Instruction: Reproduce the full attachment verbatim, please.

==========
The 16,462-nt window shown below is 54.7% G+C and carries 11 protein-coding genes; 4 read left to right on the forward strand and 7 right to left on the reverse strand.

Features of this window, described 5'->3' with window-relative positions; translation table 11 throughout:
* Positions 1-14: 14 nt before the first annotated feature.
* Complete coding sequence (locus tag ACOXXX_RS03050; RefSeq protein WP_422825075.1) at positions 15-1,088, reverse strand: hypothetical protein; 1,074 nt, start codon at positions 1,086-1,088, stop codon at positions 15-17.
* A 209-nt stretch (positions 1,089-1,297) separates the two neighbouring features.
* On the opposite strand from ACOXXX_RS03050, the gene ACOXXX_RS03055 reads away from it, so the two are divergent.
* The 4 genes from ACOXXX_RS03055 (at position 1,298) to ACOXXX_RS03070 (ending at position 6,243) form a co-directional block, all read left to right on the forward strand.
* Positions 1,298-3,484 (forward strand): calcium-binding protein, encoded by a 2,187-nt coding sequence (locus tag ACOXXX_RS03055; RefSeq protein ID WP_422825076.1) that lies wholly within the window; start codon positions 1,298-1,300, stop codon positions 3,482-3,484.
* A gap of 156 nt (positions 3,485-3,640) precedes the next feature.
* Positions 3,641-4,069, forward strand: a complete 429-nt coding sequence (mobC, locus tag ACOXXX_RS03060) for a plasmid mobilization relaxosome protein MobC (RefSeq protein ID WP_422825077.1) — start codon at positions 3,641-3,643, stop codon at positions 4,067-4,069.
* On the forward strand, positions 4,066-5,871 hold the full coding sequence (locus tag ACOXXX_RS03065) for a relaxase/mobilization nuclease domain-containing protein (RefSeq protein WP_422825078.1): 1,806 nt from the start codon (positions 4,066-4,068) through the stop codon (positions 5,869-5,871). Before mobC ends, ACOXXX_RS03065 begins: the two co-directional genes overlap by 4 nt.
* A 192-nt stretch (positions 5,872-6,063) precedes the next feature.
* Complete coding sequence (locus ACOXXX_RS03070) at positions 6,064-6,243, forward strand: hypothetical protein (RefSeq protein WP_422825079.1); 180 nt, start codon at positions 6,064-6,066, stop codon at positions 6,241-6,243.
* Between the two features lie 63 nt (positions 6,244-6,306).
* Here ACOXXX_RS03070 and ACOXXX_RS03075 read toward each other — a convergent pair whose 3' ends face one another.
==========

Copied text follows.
The 16,462-nt window shown below is 54.7% G+C and carries 11 protein-coding genes; 4 read left to right on the forward strand and 7 right to left on the reverse strand.

Features of this window, described 5'->3' with window-relative positions; translation table 11 throughout:
* Positions 1-14: 14 nt before the first annotated feature.
* Complete coding sequence (locus tag ACOXXX_RS03050; RefSeq protein WP_422825075.1) at positions 15-1,088, reverse strand: hypothetical protein; 1,074 nt, start codon at positions 1,086-1,088, stop codon at positions 15-17.
* A 209-nt stretch (positions 1,089-1,297) separates the two neighbouring features.
* On the opposite strand from ACOXXX_RS03050, the gene ACOXXX_RS03055 reads away from it, so the two are divergent.
* The 4 genes from ACOXXX_RS03055 (at position 1,298) to ACOXXX_RS03070 (ending at position 6,243) form a co-directional block, all read left to right on the forward strand.
* Positions 1,298-3,484 (forward strand): calcium-binding protein, encoded by a 2,187-nt coding sequence (locus tag ACOXXX_RS03055; RefSeq protein ID WP_422825076.1) that lies wholly within the window; start codon positions 1,298-1,300, stop codon positions 3,482-3,484.
* A gap of 156 nt (positions 3,485-3,640) precedes the next feature.
* Positions 3,641-4,069, forward strand: a complete 429-nt coding sequence (mobC, locus tag ACOXXX_RS03060) for a plasmid mobilization relaxosome protein MobC (RefSeq protein ID WP_422825077.1) — start codon at positions 3,641-3,643, stop codon at positions 4,067-4,069.
* On the forward strand, positions 4,066-5,871 hold the full coding sequence (locus tag ACOXXX_RS03065) for a relaxase/mobilization nuclease domain-containing protein (RefSeq protein WP_422825078.1): 1,806 nt from the start codon (positions 4,066-4,068) through the stop codon (positions 5,869-5,871). Before mobC ends, ACOXXX_RS03065 begins: the two co-directional genes overlap by 4 nt.
* A 192-nt stretch (positions 5,872-6,063) precedes the next feature.
* Complete coding sequence (locus ACOXXX_RS03070) at positions 6,064-6,243, forward strand: hypothetical protein (RefSeq protein WP_422825079.1); 180 nt, start codon at positions 6,064-6,066, stop codon at positions 6,241-6,243.
* Between the two features lie 63 nt (positions 6,244-6,306).
* Here ACOXXX_RS03070 and ACOXXX_RS03075 read toward each other — a convergent pair whose 3' ends face one another.